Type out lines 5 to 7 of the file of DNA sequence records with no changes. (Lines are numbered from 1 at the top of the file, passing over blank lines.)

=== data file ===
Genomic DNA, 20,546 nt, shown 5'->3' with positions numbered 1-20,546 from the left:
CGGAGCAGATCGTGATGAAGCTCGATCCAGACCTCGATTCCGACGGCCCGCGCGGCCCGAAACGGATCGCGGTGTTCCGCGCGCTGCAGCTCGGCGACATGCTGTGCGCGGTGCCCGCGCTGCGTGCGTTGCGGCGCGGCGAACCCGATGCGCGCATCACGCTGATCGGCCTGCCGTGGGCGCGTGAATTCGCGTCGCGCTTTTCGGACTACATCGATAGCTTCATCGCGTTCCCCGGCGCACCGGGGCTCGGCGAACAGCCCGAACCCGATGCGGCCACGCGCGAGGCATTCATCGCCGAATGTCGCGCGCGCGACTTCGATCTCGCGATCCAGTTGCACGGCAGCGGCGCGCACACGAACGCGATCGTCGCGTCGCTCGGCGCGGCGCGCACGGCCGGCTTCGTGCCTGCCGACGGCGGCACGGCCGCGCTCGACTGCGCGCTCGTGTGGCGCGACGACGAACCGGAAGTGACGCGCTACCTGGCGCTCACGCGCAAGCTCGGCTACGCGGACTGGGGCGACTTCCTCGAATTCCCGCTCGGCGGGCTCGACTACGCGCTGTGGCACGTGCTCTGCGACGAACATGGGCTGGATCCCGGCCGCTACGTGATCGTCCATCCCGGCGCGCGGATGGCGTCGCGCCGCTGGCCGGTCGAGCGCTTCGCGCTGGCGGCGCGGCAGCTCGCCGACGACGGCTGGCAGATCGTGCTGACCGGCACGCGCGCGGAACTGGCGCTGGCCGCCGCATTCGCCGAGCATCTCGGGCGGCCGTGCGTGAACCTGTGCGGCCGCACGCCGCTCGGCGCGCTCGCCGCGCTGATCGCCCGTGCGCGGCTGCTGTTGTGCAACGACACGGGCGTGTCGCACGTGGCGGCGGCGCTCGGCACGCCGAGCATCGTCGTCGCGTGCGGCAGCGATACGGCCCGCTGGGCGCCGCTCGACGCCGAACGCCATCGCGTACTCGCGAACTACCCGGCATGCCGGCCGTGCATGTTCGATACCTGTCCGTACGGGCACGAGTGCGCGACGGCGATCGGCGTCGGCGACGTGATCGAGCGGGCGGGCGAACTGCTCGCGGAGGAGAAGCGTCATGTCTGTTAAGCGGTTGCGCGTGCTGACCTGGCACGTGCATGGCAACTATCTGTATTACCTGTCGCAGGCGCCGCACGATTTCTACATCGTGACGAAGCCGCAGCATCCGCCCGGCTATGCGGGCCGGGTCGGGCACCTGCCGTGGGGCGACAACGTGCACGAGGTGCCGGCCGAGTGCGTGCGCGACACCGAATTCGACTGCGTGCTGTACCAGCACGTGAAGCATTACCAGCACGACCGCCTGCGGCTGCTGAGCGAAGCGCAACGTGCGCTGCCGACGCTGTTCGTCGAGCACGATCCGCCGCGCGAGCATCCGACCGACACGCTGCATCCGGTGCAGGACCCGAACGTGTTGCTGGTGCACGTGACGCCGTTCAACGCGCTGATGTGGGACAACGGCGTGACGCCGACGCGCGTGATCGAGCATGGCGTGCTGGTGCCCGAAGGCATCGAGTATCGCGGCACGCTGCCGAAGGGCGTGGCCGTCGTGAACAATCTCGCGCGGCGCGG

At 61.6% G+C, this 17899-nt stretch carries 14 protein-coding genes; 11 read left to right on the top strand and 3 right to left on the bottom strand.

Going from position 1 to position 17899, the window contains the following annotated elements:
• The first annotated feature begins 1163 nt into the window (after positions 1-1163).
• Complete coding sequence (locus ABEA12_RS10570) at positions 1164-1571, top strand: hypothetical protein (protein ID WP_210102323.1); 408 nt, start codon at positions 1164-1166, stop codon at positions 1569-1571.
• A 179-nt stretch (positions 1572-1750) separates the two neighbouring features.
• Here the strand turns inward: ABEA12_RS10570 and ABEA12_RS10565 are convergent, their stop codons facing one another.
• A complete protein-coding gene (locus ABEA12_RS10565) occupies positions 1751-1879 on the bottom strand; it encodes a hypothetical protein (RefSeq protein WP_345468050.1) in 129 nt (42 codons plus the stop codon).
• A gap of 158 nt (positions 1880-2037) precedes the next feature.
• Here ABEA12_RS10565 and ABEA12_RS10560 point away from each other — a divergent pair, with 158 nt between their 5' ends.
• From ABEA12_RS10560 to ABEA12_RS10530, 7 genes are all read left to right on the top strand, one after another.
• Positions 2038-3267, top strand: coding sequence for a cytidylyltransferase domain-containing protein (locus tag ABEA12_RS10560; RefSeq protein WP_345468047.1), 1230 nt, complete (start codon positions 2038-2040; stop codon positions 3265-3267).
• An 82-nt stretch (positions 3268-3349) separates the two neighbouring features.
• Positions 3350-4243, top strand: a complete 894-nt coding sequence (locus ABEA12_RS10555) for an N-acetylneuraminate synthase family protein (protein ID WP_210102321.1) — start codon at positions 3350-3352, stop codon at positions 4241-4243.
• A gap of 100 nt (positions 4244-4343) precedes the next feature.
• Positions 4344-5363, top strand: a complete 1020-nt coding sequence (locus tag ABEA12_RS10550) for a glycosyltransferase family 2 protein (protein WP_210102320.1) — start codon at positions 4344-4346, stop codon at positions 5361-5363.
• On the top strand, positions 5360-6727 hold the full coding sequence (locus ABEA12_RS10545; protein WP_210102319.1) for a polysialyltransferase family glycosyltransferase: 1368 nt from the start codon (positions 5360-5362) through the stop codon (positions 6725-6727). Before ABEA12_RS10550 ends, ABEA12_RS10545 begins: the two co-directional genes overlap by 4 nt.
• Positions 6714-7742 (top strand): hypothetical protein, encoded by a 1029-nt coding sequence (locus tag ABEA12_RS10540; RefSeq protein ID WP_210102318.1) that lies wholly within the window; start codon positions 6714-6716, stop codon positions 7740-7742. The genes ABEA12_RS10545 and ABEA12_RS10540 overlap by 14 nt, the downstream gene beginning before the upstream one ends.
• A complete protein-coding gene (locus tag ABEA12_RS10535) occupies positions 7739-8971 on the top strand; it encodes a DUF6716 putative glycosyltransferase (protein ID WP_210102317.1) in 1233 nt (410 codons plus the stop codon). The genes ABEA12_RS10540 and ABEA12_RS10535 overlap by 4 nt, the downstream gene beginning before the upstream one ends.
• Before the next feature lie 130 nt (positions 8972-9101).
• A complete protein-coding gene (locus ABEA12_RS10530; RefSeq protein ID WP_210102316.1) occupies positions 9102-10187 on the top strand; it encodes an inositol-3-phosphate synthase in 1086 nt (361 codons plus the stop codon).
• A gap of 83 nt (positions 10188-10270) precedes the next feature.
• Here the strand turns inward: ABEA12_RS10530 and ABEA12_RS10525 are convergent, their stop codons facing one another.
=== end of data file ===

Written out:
• The first annotated feature begins 1163 nt into the window (after positions 1-1163).
• Complete coding sequence (locus ABEA12_RS10570) at positions 1164-1571, top strand: hypothetical protein (protein ID WP_210102323.1); 408 nt, start codon at positions 1164-1166, stop codon at positions 1569-1571.
• A 179-nt stretch (positions 1572-1750) separates the two neighbouring features.